US 7965184 B1
Cash handling facilities, such as cash vaults, receive and process large quantities of cash. The cash handling facility may have a plurality of custody points at which the amount of cash being processed is verified, counted, stored, or otherwise processed. Cash handling personnel that are handling the cash may be verified, detected, or otherwise documented as handling the cash. Automatic identification techniques may be implemented to track the cash and cash handling personnel at various custody points within the cash handling facility. A centralized tracking system may use the information obtained at each of the custody points to track, count, and verify the cash while it is located within the cash handling facility.
1. A method of handling cash within a cash handling facility, comprising the steps of:
identifying a first custody point and a second custody point within the cash handling facility;
automatically identifying an item located at the first custody point;
while the item is physically present at the first custody point, determining a first quantity of cash that is associated with the item;
transferring the item from the first custody point to the second custody point;
automatically identifying the item at the second custody point;
while the item is physically present at the second custody point, determining a second quantity of cash that is associated with the item;
verifying that the first quantity of cash is the same as the second quantity of cash.
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10. A cash handling facility management system, comprising:
a plurality of custody points including at least a first custody point and a second custody point;
at least one cash containing device that is transferred from the first custody point to the second custody point;
an automatic identification system having:
a plurality of scanners including at least a first scanner positioned at the first custody point and a second scanner positioned at the second custody point; and
a plurality of tags including at least a first tag attached to the at least one cash containing device;
wherein the first scanner detects a presence of the cash containing device when the cash containing device is located at the first custody point and the second scanner detects the presence of the cash containing device when the cash containing device is located at the second custody point;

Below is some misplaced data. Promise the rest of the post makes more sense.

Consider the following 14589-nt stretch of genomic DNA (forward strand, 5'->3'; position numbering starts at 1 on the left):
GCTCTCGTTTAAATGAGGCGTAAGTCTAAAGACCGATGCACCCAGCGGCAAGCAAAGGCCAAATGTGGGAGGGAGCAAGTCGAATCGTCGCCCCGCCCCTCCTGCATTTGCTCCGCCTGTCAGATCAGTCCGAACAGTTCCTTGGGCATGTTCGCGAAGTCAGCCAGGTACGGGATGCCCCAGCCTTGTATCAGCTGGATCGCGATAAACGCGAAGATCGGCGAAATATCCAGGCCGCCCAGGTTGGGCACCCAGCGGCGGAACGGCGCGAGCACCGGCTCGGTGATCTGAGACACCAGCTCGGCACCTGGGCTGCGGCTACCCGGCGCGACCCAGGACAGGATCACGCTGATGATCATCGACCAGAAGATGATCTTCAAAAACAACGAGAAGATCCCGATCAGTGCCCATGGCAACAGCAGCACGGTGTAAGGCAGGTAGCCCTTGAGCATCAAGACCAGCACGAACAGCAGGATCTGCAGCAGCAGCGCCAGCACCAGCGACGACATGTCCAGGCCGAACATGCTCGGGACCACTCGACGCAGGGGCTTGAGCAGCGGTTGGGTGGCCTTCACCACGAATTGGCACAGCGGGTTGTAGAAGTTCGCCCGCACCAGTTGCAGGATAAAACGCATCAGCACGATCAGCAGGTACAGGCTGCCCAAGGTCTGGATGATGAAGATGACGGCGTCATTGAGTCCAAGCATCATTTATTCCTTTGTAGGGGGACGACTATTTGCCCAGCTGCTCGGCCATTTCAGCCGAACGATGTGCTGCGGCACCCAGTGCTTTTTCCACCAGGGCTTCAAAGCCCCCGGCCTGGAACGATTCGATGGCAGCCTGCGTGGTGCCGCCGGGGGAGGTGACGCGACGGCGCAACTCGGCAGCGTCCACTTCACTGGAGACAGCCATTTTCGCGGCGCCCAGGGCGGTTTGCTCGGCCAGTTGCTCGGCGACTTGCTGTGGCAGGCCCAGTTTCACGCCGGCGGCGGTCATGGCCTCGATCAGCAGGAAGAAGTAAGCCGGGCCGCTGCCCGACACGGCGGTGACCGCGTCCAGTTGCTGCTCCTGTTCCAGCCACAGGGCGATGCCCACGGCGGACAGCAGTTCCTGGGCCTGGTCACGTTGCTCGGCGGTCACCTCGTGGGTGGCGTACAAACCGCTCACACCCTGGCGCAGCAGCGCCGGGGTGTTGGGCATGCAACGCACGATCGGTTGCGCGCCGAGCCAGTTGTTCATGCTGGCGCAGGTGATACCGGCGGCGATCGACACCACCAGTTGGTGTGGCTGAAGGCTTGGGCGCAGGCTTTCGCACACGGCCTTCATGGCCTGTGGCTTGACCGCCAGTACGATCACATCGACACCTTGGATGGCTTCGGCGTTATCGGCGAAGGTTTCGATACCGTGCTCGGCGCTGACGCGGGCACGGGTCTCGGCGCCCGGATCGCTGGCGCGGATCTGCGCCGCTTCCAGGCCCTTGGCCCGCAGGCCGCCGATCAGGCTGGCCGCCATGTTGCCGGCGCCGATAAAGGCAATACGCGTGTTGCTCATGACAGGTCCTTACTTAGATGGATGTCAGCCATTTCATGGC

a memory for storing:
tracking information related to the first scanner's detection that the at least one cash containing device is present at the first custody point and/or the second scanner's detection that the at least one cash containing device is present at the second custody point;
information related to an amount of cash associated with the cash containing device at the first custody point;
information related to the amount of cash associated with the cash containing device at the second custody point; and
a processor configured to determine when the information related to the amount of cash associated with the cash containing device at the first custody point is equal to the information related to the amount of cash associated with the cash containing device at the second custody point.
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15. A method of transferring custody of cash within a cash handling facility, comprising the steps of:
identifying an cash containing device;
attaching a radio-frequency identification (RFID) tag to the cash containing device, wherein the RFID tag contains information describing an amount of cash contained in the cash containing device and a unique identifier associated with the cash containing device;
receiving the cash containing device at a receiving point of a cash handling facility having an RFID scanner;
transmitting a signal from the RFID tag to the RFID scanner, that the signal including information about the cash and the unique identifier;
transferring the cash containing device from the receiving point to a first custody point within the cash handling facility;